almost all of these plants are now in the field!! photo by Adam Ford

almost all of these plants are now in the field!! photo by Adam Ford

As we plant these early plantings, most things get covered immediately with row cover. Row cover is most commonly used to buffer the temperature to give early season plants a little boost. But we also use it to manage pests. Our early brassicas (baby arugula, baby bok choi, radish, salad turnips, meslcun mix) can get destroyed by flee beetles without row cover. So we get those covers on right away. We also now have to cover chard, beets, and spinach to prevent a leaf miner infestation. Last year was the first year we dealt with leaf miner, and you may remember that we didn’t have nice tops on our beets, and we weren’t able to bunch chard after a few weeks in the summer. Leaf miner attacks the leaves in this family, so we were still able to harvest lovely beets, but this year we know that a simple cover will probably effectively solve that pest issue. You can see our theme here is always physical barriers before considering organic sprays. We use those only as a last resort. Because, and what a segue, the issue of significant biodiversity loss in the face of climate change is important to respect, even when it comes to the diversity of who is eating our veggies and affecting our business bottom line.

Just one of the baby goats in a bucket being cute, photo by Adam Ford

Just one of the baby goats in a bucket being cute, photo by Adam Ford

This year we have the pleasure of working with a new crew member who has lived in Vermont far longer than Ryan and I have. Cindy joined us this season after retiring from GE in Rutland, and it has been a joy hearing about Vermont’s history through Cindy’s life experience. Yesterday while transplanting spinach together, she was observing how she would have seen lots of grasshoppers flying through the grasses in her childhood, where now as we walk through the grass to our fields, I haven’t seen any. It is a gift to get to talk with a different generation about the observations of how the natural world has changed in their life time. This is the loss of biodiversity that breaks my heart. Knowing our ecosystems rely on all the tiny players from the ground up, and then also knowing we are losing them fast is scary. The UN released a report on biodiversity last week that is worth reading. If you haven’t heard about this story, you can learn about it here: https://www.nationalgeographic.com/environment/2019/05/ipbes-un-biodiversity-report-warns-one-million-species-at-risk/ One of Sky’s favorite bed time books is “The Icky Bug Book,” and while I would have chosen a different title for a kid’s book to help shift bugs’ reputations, we enjoy reading through the alphabet of interesting creatures and what their habits are. Every time I flip a page, I wonder “Is this bug going to be a mythical creature for Sky when he grows up? Will there be any monarchs left for him to watch munch on milkweed or will we just flip through that book and tell him about how back in my day we had some beautiful and important pollinators that would fly around the fields?” I look forward to continuing to learn from Cindy how this local landscape has observably changed.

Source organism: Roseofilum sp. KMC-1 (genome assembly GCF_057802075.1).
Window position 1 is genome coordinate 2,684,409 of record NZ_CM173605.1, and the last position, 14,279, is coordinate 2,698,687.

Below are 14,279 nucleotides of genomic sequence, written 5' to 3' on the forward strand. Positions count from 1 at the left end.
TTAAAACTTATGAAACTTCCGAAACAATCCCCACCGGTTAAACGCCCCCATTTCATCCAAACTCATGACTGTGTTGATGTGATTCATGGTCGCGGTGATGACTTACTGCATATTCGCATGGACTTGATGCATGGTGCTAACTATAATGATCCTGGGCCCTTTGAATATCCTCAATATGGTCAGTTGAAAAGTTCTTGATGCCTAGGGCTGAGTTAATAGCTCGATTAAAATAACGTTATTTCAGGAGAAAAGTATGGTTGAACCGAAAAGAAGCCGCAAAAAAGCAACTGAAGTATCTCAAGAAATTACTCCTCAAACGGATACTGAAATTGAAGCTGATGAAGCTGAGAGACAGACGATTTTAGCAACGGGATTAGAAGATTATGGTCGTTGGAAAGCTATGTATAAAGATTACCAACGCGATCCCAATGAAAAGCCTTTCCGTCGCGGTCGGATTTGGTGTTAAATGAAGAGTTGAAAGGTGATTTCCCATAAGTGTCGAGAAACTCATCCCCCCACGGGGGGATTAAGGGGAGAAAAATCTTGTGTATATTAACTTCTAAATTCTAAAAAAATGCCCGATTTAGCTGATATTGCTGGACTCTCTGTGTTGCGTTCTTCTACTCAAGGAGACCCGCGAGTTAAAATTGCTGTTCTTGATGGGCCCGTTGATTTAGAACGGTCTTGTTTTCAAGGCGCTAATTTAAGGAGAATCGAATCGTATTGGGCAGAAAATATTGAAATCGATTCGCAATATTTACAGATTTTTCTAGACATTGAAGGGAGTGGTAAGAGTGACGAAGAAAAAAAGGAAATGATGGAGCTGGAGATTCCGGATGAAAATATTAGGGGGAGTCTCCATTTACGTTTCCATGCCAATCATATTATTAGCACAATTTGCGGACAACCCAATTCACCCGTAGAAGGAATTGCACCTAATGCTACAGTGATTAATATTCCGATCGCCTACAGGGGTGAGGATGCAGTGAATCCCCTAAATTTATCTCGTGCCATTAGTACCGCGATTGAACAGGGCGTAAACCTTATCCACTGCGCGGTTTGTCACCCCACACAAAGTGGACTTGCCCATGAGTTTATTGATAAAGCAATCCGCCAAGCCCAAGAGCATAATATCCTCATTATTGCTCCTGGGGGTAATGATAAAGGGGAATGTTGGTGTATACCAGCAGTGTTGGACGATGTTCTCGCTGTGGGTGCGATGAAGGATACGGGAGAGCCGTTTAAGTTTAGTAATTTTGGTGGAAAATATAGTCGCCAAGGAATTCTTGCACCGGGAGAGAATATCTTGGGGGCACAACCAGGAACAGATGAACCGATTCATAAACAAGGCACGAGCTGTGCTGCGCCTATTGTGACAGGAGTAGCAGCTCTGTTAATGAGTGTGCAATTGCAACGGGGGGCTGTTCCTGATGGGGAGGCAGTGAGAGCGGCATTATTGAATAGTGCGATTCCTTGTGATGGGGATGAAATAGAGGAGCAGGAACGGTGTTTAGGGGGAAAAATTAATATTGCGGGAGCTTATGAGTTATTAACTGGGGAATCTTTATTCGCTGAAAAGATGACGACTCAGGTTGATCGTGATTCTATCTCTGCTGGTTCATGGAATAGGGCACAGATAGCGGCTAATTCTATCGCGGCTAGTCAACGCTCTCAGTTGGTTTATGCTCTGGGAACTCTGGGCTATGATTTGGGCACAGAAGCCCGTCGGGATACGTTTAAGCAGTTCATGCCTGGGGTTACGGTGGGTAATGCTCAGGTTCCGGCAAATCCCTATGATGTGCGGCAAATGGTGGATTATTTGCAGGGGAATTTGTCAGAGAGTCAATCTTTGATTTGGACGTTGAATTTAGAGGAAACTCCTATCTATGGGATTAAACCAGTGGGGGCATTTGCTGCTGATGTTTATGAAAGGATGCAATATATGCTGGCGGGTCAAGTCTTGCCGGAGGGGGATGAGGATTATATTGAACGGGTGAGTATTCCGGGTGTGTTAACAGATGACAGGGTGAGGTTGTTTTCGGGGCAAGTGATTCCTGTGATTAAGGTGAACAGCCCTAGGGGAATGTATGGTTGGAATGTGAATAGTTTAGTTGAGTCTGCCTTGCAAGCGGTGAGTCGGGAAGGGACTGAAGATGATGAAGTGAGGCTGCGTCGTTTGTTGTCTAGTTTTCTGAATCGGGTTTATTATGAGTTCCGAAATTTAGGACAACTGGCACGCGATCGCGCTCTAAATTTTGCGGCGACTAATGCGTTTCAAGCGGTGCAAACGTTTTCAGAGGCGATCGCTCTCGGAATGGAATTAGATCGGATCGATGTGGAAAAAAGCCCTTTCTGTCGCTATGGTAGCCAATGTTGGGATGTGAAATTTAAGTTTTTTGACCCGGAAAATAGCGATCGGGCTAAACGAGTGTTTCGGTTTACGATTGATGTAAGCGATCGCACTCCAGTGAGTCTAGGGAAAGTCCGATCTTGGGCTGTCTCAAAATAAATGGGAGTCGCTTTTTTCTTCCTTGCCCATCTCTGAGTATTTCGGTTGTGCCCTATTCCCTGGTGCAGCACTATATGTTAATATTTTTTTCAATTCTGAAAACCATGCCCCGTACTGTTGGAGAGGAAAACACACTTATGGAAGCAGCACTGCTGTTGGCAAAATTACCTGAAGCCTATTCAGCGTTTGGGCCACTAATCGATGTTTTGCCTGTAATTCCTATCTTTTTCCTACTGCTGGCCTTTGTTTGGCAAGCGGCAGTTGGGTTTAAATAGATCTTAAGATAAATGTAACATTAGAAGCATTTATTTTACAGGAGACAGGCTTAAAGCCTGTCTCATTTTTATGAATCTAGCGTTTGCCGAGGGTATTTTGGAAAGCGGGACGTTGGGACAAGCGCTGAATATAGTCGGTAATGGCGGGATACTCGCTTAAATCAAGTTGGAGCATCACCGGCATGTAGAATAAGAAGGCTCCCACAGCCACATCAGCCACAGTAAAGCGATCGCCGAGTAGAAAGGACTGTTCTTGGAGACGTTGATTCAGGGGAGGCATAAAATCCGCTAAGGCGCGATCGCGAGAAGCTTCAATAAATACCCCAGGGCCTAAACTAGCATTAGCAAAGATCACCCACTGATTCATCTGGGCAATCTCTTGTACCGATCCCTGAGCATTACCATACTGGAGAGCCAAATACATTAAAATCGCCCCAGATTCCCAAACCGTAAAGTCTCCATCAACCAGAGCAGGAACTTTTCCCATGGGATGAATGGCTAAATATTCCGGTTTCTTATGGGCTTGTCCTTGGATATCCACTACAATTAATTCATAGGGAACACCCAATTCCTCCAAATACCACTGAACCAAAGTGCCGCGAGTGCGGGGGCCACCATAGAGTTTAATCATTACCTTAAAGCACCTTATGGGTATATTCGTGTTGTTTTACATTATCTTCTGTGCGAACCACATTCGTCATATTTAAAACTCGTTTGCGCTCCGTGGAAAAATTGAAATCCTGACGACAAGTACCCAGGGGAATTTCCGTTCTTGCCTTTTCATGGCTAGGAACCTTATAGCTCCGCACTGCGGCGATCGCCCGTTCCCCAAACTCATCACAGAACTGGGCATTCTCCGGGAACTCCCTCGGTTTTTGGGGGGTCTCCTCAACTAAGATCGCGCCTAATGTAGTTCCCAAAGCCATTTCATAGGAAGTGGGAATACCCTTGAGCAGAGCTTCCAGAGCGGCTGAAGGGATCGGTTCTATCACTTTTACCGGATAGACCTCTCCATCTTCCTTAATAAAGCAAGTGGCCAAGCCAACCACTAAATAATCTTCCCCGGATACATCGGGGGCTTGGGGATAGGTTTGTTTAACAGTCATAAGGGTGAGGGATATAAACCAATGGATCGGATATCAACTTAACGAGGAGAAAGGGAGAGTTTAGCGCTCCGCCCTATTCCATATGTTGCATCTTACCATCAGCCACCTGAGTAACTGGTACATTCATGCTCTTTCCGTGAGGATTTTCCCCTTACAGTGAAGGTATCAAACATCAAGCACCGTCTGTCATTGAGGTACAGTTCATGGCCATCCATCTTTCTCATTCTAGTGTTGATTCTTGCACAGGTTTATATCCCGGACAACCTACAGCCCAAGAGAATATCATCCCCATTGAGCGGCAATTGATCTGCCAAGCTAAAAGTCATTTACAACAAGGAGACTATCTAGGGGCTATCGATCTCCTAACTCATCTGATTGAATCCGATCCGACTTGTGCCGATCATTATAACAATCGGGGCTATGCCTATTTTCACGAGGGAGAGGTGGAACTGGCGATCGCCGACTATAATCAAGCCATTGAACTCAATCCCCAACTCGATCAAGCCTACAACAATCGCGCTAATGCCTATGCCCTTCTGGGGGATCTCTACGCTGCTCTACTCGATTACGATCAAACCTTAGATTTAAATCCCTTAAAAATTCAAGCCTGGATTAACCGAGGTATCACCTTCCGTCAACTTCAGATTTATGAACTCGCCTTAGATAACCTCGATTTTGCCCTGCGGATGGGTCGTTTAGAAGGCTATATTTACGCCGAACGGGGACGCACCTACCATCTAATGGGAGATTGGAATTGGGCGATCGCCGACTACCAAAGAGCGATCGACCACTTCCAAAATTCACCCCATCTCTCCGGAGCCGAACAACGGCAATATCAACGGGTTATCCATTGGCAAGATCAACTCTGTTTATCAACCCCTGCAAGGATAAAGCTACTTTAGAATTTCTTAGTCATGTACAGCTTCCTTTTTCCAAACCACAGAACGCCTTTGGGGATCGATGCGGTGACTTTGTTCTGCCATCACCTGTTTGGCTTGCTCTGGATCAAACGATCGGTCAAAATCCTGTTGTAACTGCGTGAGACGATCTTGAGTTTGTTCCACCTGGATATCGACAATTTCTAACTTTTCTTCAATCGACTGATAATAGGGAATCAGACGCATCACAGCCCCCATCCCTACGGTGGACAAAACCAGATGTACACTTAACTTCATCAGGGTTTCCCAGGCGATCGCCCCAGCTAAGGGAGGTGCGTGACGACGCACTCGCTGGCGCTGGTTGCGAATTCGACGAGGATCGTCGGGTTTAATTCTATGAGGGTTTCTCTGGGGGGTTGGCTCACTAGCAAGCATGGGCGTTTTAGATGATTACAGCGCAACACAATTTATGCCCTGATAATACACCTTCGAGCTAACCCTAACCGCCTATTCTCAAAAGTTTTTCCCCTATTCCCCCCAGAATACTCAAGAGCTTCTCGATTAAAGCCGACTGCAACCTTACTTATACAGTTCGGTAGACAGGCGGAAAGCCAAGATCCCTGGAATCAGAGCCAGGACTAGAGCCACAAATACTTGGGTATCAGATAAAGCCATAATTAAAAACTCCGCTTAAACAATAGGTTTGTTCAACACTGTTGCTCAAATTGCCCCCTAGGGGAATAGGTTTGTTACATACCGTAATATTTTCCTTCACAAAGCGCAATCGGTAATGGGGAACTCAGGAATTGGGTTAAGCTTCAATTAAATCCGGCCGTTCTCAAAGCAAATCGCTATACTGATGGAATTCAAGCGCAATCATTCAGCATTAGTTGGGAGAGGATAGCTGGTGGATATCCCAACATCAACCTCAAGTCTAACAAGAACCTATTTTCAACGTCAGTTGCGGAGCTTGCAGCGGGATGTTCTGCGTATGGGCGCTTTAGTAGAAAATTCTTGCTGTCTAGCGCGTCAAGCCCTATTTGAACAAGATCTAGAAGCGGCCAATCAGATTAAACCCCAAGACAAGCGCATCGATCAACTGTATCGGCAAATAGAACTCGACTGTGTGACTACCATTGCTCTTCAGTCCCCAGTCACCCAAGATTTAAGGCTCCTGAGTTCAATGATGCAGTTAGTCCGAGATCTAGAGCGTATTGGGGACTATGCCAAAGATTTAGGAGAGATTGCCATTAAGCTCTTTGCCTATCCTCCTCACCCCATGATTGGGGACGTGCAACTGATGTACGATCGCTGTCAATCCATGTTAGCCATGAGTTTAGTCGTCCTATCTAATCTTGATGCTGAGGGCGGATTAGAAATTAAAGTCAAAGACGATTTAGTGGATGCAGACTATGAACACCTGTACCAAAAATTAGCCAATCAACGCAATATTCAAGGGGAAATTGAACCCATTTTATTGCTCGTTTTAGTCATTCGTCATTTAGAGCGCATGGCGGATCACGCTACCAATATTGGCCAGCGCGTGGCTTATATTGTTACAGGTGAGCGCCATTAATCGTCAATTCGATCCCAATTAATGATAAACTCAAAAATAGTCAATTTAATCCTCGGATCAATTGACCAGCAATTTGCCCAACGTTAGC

Cindy inoculating shiitakes a couple weeks ago, photo by Adam Ford

Cindy inoculating shiitakes a couple weeks ago, photo by Adam Ford

Next week we will continue to transplant outdoor plants, probably trellis the first round of peas, catch up on trellising the early tomatoes, and likely start trellising the cucumbers.

I am enjoying watching more and more trees bud out, and listening to all the different birds that are up so early (though not that early anymore since I live with two tiny children.)

Soraya likes getting her face in the dirt, photo by Adam Ford

Soraya likes getting her face in the dirt, photo by Adam Ford

-The ESF Team: Kara, Ryan, Dan, Cindy, Sam, and Taylor

Quick and Lazy Spanakopita

If you are like me and love spanakopita, but hate how long it takes to make it correctly by tediously and lovingly painting olive oil just sow on each layer of philo dough, then check out this delicious modified recipe.

image from wikipedia.com

image from wikipedia.com

3 bags of spinach

1 bunch of scallions

6 cloves of garlic

1 cup feta cheese

1 /2 cup mozzarella cheese

1/2 cup parmesan cheese

1 TBSP lemon juice

1/3 cup olive oil

1 TBSP oregano

1 tsp salt

1 tsp pepper

2 eggs

1 package phyllo dough

Blend everything together except the phyllo dough. In a deep casserole pan, put two layers of phyllo dough. Then spread a thin layer of your spinach mixture. Put a layer of phyllo dough on that. Keep alternating layers of phyllo dough, and very thin layers of your spinach mixture until your pan is full. Bake at 350 or until top is golden brown. If you have extra mixture, store in the fridge or freezer, or bake alone and serve with bread for a filling and simple breakfast.